- Define and distinguish among prejudice, stereotypes, and discrimination
- Provide examples of prejudice, stereotypes, and discrimination
- Explain why prejudice and discrimination exist
Human conflict can result in crime, war, and mass murder, such as genocide. Prejudice and discrimination often are root causes of human conflict, which explains how strangers come to hate one another to the extreme of causing others harm. Prejudice and discrimination affect everyone. In this section we will examine the definitions of prejudice and discrimination, examples of these concepts, and causes of these biases.
As we discussed in the opening story of Trayvon Martin, humans are very diverse and although we share many similarities, we also have many differences. The social groups we belong to help form our identities (Tajfel, 1974). These differences may be difficult for some people to reconcile, which may lead to prejudice toward people who are different. Prejudice is a negative attitude and feeling toward an individual based solely on one’s membership in a particular social group (Allport, 1954; Brown, 2010). Prejudice is common against people who are members of an unfamiliar cultural group. Thus, certain types of education, contact, interactions, and building relationships with members of different cultural groups can reduce the tendency toward prejudice. In fact, simply imagining interacting with members of different cultural groups might affect prejudice. Indeed, when experimental participants were asked to imagine themselves positively interacting with someone from a different group, this led to an increased positive attitude toward the other group and an increase in positive traits associated with the other group. Furthermore, imagined social interaction can reduce anxiety associated with inter-group interactions (Crisp & Turner, 2009). What are some examples of social groups that you belong to that contribute to your identity? Social groups can include gender, race, ethnicity, nationality, social class, religion, sexual orientation, profession, and many more. And, as is true for social roles, you can simultaneously be a member of more than one social group. An example of prejudice is having a negative attitude toward people who are not born in the United States. Although people holding this prejudiced attitude do not know all people who were not born in the United States, they dislike them due to their status as foreigners.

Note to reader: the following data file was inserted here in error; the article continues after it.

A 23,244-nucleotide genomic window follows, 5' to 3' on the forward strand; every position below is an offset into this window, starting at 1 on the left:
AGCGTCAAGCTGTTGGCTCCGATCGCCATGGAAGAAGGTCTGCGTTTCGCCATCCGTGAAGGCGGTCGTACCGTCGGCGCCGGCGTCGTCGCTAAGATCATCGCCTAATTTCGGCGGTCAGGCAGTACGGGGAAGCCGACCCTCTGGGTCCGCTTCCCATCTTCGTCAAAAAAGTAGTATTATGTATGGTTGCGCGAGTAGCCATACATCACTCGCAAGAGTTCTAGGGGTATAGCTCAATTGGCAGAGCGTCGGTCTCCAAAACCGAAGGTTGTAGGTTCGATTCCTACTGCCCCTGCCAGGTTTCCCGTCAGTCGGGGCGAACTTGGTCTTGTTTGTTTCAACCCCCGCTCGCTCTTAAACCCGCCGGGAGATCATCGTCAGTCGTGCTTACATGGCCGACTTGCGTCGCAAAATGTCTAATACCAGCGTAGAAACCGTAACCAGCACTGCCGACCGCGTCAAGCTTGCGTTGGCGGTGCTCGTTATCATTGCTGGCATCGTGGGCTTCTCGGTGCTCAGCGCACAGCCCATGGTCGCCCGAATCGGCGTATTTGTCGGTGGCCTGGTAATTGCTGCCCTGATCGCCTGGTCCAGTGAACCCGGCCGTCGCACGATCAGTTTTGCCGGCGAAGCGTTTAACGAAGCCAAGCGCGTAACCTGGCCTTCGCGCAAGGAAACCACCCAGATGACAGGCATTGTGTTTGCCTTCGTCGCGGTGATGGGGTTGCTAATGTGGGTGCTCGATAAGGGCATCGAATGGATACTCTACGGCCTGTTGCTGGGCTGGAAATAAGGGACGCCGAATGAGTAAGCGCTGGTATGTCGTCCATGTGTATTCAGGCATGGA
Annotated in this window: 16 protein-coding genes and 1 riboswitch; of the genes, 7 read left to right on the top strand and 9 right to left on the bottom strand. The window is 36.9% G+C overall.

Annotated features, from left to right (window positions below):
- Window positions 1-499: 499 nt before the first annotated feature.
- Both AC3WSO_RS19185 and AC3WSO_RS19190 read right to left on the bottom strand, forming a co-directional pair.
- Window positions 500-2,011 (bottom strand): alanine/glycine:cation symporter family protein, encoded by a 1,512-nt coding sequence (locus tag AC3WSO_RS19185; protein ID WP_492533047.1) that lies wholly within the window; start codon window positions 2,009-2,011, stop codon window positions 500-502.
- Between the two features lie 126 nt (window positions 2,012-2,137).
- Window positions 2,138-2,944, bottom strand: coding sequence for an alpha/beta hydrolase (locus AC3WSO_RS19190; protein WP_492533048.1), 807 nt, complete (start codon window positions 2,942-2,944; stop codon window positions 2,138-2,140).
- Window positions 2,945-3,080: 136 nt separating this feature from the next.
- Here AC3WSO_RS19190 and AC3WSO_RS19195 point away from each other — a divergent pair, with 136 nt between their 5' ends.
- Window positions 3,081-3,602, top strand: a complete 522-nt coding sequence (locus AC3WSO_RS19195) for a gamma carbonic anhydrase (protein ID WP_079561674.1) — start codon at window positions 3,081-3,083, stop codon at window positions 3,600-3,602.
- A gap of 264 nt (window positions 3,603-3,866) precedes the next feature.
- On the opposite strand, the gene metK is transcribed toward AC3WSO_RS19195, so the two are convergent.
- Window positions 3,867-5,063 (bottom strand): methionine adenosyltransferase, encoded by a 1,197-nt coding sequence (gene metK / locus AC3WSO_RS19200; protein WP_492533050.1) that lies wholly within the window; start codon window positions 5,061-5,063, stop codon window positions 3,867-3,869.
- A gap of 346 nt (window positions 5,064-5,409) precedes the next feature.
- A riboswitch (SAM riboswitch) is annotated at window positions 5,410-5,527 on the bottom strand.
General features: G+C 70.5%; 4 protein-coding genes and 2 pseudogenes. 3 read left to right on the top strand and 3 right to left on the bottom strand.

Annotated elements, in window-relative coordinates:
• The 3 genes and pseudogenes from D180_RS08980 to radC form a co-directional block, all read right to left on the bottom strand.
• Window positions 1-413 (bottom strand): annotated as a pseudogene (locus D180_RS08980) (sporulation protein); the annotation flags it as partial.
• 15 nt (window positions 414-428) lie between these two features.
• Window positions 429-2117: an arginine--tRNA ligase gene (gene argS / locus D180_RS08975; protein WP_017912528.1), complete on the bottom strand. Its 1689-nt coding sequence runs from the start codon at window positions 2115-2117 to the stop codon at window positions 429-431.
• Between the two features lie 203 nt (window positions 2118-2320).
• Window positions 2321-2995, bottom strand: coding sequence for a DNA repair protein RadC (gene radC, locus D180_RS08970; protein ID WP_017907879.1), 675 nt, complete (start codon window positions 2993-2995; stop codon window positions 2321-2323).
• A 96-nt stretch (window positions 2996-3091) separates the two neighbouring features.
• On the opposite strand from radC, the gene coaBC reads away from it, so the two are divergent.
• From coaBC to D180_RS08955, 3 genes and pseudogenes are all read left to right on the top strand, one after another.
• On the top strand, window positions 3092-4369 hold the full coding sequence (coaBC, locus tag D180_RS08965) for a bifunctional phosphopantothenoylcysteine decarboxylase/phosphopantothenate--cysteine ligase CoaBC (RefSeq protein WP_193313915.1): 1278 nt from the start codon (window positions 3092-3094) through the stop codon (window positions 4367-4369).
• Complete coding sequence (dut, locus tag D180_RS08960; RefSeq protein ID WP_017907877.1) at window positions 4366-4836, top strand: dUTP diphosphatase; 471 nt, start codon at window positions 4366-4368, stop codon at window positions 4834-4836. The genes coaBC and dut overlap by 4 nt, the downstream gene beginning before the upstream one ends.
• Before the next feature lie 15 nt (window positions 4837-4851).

Can you think of a prejudiced attitude you have held toward a group of people? How did your prejudice develop? Prejudice often begins in the form of a stereotype—that is, a specific belief or assumption about individuals based solely on their membership in a group, regardless of their individual characteristics. Stereotypes become overgeneralized and applied to all members of a group. For example, someone holding prejudiced attitudes toward older adults, may believe that older adults are slow and incompetent (Cuddy, Norton, & Fiske, 2005; Nelson, 2004). We cannot possibly know each individual person of advanced age to know that all older adults are slow and incompetent. Therefore, this negative belief is overgeneralized to all members of the group, even though many of the individual group members may in fact be spry and intelligent.
Another example of a well-known stereotype involves beliefs about racial differences among athletes. As Hodge, Burden, Robinson, and Bennett (2008) point out, Black male athletes are often believed to be more athletic, yet less intelligent, than their White male counterparts. These beliefs persist despite a number of high profile examples to the contrary. Sadly, such beliefs often influence how these athletes are treated by others and how they view themselves and their own capabilities. Whether or not you agree with a stereotype, stereotypes are generally well-known within in a given culture (Devine, 1989).
Sometimes people will act on their prejudiced attitudes toward a group of people, and this behaviour is known as discrimination. Discrimination is negative action toward an individual as a result of one’s membership in a particular group (Allport, 1954; Dovidio & Gaertner, 2004). As a result of holding negative beliefs (stereotypes) and negative attitudes (prejudice) about a particular group, people often treat the target of prejudice poorly, such as excluding older adults from their circle of friends. An example of a psychologist experiencing gender discrimination is found in the life and studies of Mary Whiton Calkins. Calkins was given special permission to attend graduate seminars at Harvard (at that time in the late 1880s, Harvard did not accept women) and at one point was the sole student of the famous psychologist William James. She passed all the requirements needed for a PhD and was described by psychologist Hugo Münsterberg as “one of the strongest professors of psychology in this country.” However, Harvard refused to grant Calkins a PhD because she was a woman (Harvard University, 2019). Table SP.3 summarizes the characteristics of stereotypes, prejudice, and discrimination. Have you ever been the target of discrimination? If so, how did this negative treatment make you feel?